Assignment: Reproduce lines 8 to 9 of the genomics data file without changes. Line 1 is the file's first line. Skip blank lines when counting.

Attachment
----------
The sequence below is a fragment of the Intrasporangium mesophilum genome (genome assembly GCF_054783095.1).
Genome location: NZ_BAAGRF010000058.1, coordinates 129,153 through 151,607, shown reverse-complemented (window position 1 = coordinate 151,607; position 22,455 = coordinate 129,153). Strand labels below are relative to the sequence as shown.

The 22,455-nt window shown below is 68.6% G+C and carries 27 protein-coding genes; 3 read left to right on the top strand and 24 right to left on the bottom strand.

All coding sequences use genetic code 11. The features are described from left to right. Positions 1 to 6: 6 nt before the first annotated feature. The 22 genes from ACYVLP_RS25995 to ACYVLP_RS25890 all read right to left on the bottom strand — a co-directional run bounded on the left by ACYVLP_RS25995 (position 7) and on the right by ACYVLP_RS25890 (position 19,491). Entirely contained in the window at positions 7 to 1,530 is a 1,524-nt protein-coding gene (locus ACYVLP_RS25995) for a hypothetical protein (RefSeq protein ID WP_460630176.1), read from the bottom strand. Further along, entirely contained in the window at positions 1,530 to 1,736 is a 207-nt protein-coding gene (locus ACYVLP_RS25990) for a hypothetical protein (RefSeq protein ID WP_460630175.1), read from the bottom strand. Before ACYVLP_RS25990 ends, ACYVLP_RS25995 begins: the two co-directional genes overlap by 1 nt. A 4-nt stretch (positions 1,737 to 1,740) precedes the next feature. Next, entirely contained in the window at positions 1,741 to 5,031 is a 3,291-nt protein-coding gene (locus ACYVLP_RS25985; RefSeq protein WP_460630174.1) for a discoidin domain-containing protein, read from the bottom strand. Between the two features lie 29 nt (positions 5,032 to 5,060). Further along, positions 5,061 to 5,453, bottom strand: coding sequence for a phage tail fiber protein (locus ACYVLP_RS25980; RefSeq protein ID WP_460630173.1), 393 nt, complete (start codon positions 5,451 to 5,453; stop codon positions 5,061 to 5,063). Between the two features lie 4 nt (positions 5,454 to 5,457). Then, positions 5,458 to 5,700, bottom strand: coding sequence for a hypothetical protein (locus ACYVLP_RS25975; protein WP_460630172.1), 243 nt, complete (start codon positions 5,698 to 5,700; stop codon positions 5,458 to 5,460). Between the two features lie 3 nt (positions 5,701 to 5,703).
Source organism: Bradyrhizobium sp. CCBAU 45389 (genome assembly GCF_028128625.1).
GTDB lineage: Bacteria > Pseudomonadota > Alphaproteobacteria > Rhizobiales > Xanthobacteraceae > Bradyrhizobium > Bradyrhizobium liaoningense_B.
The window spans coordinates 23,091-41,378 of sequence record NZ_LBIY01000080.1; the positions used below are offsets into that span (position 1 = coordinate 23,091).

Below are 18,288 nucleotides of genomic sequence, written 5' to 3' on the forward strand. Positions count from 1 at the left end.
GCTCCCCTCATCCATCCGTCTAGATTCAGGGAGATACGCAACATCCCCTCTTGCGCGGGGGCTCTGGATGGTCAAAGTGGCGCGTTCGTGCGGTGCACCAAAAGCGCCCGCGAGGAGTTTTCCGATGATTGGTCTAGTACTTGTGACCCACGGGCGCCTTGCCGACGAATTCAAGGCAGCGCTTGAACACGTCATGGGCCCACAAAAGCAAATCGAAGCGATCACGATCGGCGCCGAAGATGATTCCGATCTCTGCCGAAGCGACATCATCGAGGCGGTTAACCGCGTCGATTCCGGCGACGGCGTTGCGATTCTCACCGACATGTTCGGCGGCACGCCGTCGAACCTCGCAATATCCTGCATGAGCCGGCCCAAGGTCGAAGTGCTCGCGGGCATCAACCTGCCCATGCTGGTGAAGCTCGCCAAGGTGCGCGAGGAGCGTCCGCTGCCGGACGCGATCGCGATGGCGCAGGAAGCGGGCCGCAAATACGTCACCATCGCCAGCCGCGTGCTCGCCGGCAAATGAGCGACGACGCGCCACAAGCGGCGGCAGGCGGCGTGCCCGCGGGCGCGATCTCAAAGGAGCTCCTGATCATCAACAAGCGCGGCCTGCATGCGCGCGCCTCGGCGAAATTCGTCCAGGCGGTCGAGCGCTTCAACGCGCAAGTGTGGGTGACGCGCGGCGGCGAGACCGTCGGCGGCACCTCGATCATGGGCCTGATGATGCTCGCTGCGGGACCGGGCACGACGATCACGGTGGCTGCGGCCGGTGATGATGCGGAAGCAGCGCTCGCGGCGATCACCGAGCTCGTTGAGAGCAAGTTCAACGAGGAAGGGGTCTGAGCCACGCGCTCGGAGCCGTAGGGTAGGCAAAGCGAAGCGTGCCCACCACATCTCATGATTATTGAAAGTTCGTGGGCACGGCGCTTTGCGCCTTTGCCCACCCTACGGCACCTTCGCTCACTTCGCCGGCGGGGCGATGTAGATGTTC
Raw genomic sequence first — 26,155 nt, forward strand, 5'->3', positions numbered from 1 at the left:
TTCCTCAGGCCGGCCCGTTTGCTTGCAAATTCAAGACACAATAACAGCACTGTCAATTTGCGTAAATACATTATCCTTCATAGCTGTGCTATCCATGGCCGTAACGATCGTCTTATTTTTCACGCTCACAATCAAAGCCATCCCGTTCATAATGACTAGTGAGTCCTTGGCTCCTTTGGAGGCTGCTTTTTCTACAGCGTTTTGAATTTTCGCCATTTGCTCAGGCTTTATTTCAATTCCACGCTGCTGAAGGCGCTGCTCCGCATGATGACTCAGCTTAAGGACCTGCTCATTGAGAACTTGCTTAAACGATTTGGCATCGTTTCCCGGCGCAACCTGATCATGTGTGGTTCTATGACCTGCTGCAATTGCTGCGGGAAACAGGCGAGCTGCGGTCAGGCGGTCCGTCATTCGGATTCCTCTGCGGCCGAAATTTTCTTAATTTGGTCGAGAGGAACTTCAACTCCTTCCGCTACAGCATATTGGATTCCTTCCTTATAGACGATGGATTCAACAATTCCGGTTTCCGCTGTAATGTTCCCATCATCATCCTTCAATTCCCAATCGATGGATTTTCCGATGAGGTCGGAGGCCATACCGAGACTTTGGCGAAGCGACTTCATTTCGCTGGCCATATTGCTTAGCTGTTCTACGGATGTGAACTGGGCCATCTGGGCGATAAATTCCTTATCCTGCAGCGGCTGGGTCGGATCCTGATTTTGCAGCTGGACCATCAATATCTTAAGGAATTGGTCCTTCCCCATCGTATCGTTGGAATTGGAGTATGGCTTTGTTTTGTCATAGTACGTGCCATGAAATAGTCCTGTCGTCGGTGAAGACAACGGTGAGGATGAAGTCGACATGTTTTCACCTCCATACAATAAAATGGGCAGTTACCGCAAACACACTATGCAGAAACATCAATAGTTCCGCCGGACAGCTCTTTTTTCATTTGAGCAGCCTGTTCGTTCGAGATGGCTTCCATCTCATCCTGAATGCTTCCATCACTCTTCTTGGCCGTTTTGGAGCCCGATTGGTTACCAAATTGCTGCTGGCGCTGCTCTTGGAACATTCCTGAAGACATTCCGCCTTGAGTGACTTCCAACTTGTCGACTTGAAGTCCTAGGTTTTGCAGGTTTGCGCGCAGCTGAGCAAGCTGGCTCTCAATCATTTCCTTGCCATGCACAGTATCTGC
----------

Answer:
Below are 18,288 nucleotides of genomic sequence, written 5' to 3' on the forward strand. Positions count from 1 at the left end.
GCTCCCCTCATCCATCCGTCTAGATTCAGGGAGATACGCAACATCCCCTCTTGCGCGGGGGCTCTGGATGGTCAAAGTGGCGCGTTCGTGCGGTGCACCAAAAGCGCCCGCGAGGAGTTTTCCGATGATTGGTCTAGTACTTGTGACCCACGGGCGCCTTGCCGACGAATTCAAGGCAGCGCTTGAACACGTCATGGGCCCACAAAAGCAAATCGAAGCGATCACGATCGGCGCCGAAGATGATTCCGATCTCTGCCGAAGCGACATCATCGAGGCGGTTAACCGCGTCGATTCCGGCGACGGCGTTGCGATTCTCACCGACATGTTCGGCGGCACGCCGTCGAACCTCGCAATATCCTGCATGAGCCGGCCCAAGGTCGAAGTGCTCGCGGGCATCAACCTGCCCATGCTGGTGAAGCTCGCCAAGGTGCGCGAGGAGCGTCCGCTGCCGGACGCGATCGCGATGGCGCAGGAAGCGGGCCGCAAATACGTCACCATCGCCAGCCGCGTGCTCGCCGGCAAATGAGCGACGACGCGCCACAAGCGGCGGCAGGCGGCGTGCCCGCGGGCGCGATCTCAAAGGAGCTCCTGATCATCAACAAGCGCGGCCTGCATGCGCGCGCCTCGGCGAAATTCGTCCAGGCGGTCGAGCGCTTCAACGCGCAAGTGTGGGTGACGCGCGGCGGCGAGACCGTCGGCGGCACCTCGATCATGGGCCTGATGATGCTCGCTGCGGGACCGGGCACGACGATCACGGTGGCTGCGGCCGGTGATGATGCGGAAGCAGCGCTCGCGGCGATCACCGAGCTCGTTGAGAGCAAGTTCAACGAGGAAGGGGTCTGAGCCACGCGCTCGGAGCCGTAGGGTAGGCAAAGCGAAGCGTGCCCACCACATCTCATGATTATTGAAAGTTCGTGGGCACGGCGCTTTGCGCCTTTGCCCACCCTACGGCACCTTCGCTCACTTCGCCGGCGGGGCGATGTAGATGTTC